Some thoughts on the rescue of Captain Richard Phillips, master of the Maersk Alabama:
- There’s a quotation attributed to George Orwell that goes something like this: “We sleep safe in our beds because rough men stand ready in the night to visit violence on those who would do us harm."
The U.S. Navy SEALs who killed the three Somali thugs holding Captain Phillips are, like their special operations counterparts in the other services, the very definition of “rough men.”
If you doubt this, consider that they arrived on scene by use of a parachute technique known as “HALO” which stands for “High Altitude, Low Opening.”
This bit of expertise entails jumping from an airplane that’s cruising at about 25,000 or so feet, and then free-falling to 1500 feet before deploying their parachutes.
In this case, they also landed - at night - in the ocean to be picked up by a small boat from the U.S.S. Bainbridge.
Once aboard, they set up positions and, eventually, put an end to the situation by taking three simultaneous shots in the dark, from a moving platform (the destroyer), at targets on another moving platform (the lifeboat), and sent all three thugs to the hell they so richly deserved.
Every now and then I think we should climb out of our beds, get down on our knees, and give thanks that such men are still among us.
- Captain Richard Phillips offered himself as a hostage in order to protect the lives of his crew. This speaks volumes about the man.
The thing about being “in charge” is that, along with the privileges that go with such positions, there are also a few responsibilities. Among them is one that says when everything is going south and others might be in the “when in danger, when in doubt, run in circles, scream and shout” mode, you’re not allowed to join in.
Being “in charge” also means that there are times when you may have to place yourself in harm’s way to protect others.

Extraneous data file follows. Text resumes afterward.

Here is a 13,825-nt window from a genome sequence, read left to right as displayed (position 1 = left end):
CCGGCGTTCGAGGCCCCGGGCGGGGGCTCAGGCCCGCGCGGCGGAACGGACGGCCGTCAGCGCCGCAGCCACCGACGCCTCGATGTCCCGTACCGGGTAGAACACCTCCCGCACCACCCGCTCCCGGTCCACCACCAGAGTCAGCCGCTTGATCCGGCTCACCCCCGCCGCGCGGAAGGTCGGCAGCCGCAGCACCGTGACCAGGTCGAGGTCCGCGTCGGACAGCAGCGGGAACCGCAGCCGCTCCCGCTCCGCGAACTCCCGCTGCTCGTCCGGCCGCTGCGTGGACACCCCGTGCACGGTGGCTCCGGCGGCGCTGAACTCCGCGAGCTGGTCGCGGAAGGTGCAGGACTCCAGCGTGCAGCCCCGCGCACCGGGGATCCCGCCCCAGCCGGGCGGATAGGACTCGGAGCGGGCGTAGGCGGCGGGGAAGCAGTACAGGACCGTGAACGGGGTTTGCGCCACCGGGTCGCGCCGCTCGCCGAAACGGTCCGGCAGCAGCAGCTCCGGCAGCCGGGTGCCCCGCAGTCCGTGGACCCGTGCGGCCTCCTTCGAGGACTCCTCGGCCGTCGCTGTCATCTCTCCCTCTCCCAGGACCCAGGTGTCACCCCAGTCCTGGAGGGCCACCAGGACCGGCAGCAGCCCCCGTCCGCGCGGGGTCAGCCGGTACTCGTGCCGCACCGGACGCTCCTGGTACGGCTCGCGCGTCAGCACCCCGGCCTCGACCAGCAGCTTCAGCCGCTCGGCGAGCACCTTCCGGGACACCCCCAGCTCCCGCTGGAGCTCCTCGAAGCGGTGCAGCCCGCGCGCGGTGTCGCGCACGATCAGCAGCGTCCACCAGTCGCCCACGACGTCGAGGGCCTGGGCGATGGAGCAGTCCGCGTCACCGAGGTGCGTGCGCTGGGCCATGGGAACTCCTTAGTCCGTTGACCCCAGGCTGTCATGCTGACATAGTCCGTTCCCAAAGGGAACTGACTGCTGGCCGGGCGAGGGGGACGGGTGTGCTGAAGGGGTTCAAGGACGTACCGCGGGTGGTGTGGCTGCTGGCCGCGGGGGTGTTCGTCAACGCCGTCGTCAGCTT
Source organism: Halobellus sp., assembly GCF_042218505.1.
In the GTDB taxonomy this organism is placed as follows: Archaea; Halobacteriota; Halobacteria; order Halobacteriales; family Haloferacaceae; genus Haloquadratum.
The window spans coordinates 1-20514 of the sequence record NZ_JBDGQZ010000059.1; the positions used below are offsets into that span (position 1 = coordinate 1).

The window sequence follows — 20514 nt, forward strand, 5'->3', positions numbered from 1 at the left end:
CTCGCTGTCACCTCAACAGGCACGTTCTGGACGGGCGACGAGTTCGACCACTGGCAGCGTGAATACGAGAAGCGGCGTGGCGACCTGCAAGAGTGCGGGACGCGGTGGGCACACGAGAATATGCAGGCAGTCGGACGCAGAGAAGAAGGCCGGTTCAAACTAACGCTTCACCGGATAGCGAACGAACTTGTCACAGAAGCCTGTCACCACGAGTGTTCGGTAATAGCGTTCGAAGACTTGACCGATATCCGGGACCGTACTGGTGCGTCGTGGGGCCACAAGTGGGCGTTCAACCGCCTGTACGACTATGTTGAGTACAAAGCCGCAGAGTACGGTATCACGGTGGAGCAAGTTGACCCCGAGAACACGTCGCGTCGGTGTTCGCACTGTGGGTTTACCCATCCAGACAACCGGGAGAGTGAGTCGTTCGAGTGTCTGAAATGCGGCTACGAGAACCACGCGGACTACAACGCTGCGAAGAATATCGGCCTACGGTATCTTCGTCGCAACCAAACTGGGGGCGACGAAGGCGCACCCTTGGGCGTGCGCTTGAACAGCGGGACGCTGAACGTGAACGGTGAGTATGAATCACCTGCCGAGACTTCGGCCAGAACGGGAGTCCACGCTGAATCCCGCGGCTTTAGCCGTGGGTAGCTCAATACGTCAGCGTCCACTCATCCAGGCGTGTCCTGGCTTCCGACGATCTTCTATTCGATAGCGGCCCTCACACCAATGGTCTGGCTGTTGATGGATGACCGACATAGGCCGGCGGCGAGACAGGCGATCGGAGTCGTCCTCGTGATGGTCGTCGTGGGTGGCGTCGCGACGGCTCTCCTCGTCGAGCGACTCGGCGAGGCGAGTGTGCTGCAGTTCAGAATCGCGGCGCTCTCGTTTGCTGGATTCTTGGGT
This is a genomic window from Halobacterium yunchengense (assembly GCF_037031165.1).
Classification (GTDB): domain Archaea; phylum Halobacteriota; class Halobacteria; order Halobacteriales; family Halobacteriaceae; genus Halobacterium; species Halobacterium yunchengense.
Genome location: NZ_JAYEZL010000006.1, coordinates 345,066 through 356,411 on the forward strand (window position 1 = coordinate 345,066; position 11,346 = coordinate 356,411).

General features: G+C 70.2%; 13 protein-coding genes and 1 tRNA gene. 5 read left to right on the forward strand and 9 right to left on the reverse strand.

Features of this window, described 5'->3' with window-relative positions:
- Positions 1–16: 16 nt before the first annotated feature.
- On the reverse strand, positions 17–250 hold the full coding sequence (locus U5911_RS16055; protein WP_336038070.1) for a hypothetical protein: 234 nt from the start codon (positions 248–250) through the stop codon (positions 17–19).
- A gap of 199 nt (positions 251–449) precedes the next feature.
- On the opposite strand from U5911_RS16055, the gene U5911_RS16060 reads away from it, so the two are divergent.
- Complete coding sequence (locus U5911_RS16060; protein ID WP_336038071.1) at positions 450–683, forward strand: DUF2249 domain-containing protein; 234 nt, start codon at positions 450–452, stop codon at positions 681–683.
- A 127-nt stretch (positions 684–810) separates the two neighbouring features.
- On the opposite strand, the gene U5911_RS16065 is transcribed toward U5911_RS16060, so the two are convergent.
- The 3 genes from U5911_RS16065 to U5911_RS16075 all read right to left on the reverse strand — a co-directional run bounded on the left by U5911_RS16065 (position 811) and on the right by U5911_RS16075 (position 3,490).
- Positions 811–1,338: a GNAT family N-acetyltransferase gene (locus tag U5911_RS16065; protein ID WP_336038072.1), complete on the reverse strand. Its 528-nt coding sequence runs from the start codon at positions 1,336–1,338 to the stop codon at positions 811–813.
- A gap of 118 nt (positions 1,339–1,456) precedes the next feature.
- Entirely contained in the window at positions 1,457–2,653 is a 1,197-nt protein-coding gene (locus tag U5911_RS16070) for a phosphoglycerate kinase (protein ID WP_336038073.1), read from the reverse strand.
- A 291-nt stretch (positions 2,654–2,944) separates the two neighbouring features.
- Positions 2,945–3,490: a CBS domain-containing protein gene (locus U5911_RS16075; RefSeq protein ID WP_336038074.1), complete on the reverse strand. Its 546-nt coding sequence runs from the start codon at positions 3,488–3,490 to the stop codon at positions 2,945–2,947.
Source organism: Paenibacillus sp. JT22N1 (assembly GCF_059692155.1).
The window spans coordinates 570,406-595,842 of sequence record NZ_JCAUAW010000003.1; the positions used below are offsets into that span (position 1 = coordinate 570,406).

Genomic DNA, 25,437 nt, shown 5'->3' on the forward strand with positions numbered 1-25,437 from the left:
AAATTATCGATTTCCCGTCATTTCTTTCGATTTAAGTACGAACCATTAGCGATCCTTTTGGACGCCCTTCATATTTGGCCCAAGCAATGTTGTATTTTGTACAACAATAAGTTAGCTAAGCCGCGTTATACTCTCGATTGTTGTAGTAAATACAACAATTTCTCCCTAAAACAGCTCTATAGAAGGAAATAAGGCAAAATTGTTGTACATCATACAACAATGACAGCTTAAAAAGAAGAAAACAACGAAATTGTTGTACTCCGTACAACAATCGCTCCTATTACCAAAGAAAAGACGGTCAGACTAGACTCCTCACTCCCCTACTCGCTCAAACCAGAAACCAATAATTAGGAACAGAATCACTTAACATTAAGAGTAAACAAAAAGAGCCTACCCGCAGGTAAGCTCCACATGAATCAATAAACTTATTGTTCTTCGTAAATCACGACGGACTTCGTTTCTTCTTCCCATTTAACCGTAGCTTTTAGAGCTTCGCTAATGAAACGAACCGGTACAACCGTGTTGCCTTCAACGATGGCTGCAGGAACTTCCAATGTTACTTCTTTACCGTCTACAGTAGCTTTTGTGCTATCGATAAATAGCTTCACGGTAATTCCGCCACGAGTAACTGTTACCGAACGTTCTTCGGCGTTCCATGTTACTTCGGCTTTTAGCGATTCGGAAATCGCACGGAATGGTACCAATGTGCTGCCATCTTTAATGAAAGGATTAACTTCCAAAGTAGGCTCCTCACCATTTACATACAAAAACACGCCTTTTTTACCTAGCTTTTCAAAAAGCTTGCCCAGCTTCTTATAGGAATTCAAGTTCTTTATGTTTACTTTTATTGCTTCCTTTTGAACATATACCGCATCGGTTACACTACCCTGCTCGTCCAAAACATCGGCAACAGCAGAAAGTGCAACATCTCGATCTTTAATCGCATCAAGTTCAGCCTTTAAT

Captain Phillips did this and you can bet that his crew would now follow him anywhere and heaven help anyone they might hear saying anything derogatory about him.
- One of the first lessons you learn on a playground is that the only way to deal with bullies is to stand up to them. Giving in, doing nothing, or whining assures you of further trouble since it’s now obvious to them that your spine has been surgically removed.
Swallowing your fear and making them understand that you’re not going to kowtow to them, however, will soon move you onto their “do not mess with” list.
It’s high time that the pampered poodles at the U.N and other governments with maritime interests realized that this lesson applies to “bullies” of every stripe - even the ones you might find on the open ocean.
Dealing with these thugs in the only manner that they understand is something that’s long overdue.
- I didn’t vote for Barack Obama and, believe me, I’m not a fan of his ideas as regards where he’s taking this country. That said, he is our president and, in this matter, he didn’t gum up the works.
I think he waited longer than necessary to greenlight the snipers but, when he did, he stood back and allowed the people at the tip of the spear to use their training and judgment to end this situation in whatever manner was necessary.
I feared a Jimmy Carter rerun, but it didn’t happen and the bad guys are now roasting in hell as they should be.
The president gets the credit.
- As for what to do with the remaining thug, my darker side says to hand him a fathom or two of anchor chain and give him a “float test.” Certainly, it’d be a sad and terrible loss for us all should he not “float” but, on the positive side, it would save us the many millions of dollars it will likely cost to try, convict, and then feed and house him for the rest of his life.
My good side - and, yes, there is one - says, “OK. Bring him here. Give him the circus that his trial will be and, then, lock him up for good.”
But I don’t have to like it.
- In case you missed it, the destroyer from which the SEALs fired was named for Commodore William Bainbridge - a naval officer who fought against the Barbary pirates in the early 1800’s.